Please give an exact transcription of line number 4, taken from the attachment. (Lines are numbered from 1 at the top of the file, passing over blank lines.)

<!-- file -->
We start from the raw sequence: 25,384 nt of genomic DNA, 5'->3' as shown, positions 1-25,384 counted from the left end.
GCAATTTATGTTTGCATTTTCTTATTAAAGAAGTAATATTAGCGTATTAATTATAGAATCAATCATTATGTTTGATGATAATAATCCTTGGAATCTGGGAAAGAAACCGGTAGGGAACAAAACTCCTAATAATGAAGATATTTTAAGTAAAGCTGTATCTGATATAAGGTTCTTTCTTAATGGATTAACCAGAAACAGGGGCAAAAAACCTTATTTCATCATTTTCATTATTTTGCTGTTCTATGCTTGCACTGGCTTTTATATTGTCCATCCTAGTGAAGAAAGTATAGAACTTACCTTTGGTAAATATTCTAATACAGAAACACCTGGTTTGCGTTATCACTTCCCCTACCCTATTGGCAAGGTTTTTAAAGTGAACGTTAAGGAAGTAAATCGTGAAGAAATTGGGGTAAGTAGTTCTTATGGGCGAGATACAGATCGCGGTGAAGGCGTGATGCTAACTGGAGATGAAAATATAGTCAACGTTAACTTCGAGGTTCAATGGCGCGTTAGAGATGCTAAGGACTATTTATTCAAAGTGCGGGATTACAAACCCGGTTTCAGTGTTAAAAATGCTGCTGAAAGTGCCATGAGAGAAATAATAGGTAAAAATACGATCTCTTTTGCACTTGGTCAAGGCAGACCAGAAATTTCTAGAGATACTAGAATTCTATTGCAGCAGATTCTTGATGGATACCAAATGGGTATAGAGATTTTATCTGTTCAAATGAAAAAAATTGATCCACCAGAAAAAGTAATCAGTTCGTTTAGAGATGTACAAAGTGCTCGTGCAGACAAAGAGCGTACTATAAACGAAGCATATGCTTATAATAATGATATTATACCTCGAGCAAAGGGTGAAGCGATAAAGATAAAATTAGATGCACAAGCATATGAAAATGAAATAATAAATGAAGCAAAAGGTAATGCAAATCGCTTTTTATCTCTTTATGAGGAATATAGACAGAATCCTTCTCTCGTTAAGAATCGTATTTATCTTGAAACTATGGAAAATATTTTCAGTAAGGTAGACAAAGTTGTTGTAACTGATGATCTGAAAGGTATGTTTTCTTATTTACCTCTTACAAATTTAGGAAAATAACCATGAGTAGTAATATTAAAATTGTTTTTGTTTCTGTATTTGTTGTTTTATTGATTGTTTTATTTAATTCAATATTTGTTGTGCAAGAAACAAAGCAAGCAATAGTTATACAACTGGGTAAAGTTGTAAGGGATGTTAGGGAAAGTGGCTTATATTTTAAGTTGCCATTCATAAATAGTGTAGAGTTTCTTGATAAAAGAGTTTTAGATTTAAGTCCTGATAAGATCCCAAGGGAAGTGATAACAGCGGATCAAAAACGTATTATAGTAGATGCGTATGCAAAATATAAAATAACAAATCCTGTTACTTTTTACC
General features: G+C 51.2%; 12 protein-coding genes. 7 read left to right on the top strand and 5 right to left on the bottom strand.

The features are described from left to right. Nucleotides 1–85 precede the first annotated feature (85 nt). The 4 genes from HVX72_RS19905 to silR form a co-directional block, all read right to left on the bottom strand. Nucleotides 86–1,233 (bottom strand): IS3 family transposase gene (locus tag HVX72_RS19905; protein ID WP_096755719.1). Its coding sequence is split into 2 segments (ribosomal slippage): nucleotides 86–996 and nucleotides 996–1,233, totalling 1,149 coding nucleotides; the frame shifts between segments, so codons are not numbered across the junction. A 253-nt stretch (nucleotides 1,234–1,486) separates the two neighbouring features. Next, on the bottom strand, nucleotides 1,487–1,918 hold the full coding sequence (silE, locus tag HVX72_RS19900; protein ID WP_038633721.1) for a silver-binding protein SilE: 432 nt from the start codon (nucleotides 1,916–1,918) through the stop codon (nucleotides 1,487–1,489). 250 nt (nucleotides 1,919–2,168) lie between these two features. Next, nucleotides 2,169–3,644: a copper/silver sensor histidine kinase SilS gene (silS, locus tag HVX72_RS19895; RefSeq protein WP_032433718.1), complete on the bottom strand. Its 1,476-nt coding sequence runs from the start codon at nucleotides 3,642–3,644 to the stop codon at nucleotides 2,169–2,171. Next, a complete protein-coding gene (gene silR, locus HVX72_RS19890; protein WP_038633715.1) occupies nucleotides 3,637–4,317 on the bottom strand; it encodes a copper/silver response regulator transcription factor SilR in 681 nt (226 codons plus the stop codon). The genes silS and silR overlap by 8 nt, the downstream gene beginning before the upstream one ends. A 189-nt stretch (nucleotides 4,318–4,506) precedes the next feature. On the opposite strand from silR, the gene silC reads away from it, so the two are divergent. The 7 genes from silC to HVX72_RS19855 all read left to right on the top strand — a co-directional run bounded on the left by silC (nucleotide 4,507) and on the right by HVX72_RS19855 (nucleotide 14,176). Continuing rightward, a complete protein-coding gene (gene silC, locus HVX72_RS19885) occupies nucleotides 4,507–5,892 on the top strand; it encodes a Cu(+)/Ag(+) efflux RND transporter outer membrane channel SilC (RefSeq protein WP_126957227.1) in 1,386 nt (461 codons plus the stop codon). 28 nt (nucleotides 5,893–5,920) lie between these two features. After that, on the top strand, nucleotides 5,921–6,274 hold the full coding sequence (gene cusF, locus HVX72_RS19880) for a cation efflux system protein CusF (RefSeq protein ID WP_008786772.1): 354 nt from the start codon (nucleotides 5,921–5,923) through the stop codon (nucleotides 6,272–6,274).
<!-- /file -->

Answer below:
The features are described from left to right. Nucleotides 1–85 precede the first annotated feature (85 nt). The 4 genes from HVX72_RS19905 to silR form a co-directional block, all read right to left on the bottom strand. Nucleotides 86–1,233 (bottom strand): IS3 family transposase gene (locus tag HVX72_RS19905; protein ID WP_096755719.1). Its coding sequence is split into 2 segments (ribosomal slippage): nucleotides 86–996 and nucleotides 996–1,233, totalling 1,149 coding nucleotides; the frame shifts between segments, so codons are not numbered across the junction. A 253-nt stretch (nucleotides 1,234–1,486) separates the two neighbouring features. Next, on the bottom strand, nucleotides 1,487–1,918 hold the full coding sequence (silE, locus tag HVX72_RS19900; protein ID WP_038633721.1) for a silver-binding protein SilE: 432 nt from the start codon (nucleotides 1,916–1,918) through the stop codon (nucleotides 1,487–1,489). 250 nt (nucleotides 1,919–2,168) lie between these two features. Next, nucleotides 2,169–3,644: a copper/silver sensor histidine kinase SilS gene (silS, locus tag HVX72_RS19895; RefSeq protein WP_032433718.1), complete on the bottom strand. Its 1,476-nt coding sequence runs from the start codon at nucleotides 3,642–3,644 to the stop codon at nucleotides 2,169–2,171. Next, a complete protein-coding gene (gene silR, locus HVX72_RS19890; protein WP_038633715.1) occupies nucleotides 3,637–4,317 on the bottom strand; it encodes a copper/silver response regulator transcription factor SilR in 681 nt (226 codons plus the stop codon). The genes silS and silR overlap by 8 nt, the downstream gene beginning before the upstream one ends. A 189-nt stretch (nucleotides 4,318–4,506) precedes the next feature. On the opposite strand from silR, the gene silC reads away from it, so the two are divergent. The 7 genes from silC to HVX72_RS19855 all read left to right on the top strand — a co-directional run bounded on the left by silC (nucleotide 4,507) and on the right by HVX72_RS19855 (nucleotide 14,176). Continuing rightward, a complete protein-coding gene (gene silC, locus HVX72_RS19885) occupies nucleotides 4,507–5,892 on the top strand; it encodes a Cu(+)/Ag(+) efflux RND transporter outer membrane channel SilC (RefSeq protein WP_126957227.1) in 1,386 nt (461 codons plus the stop codon). 28 nt (nucleotides 5,893–5,920) lie between these two features. After that, on the top strand, nucleotides 5,921–6,274 hold the full coding sequence (gene cusF, locus HVX72_RS19880) for a cation efflux system protein CusF (RefSeq protein ID WP_008786772.1): 354 nt from the start codon (nucleotides 5,921–5,923) through the stop codon (nucleotides 6,272–6,274).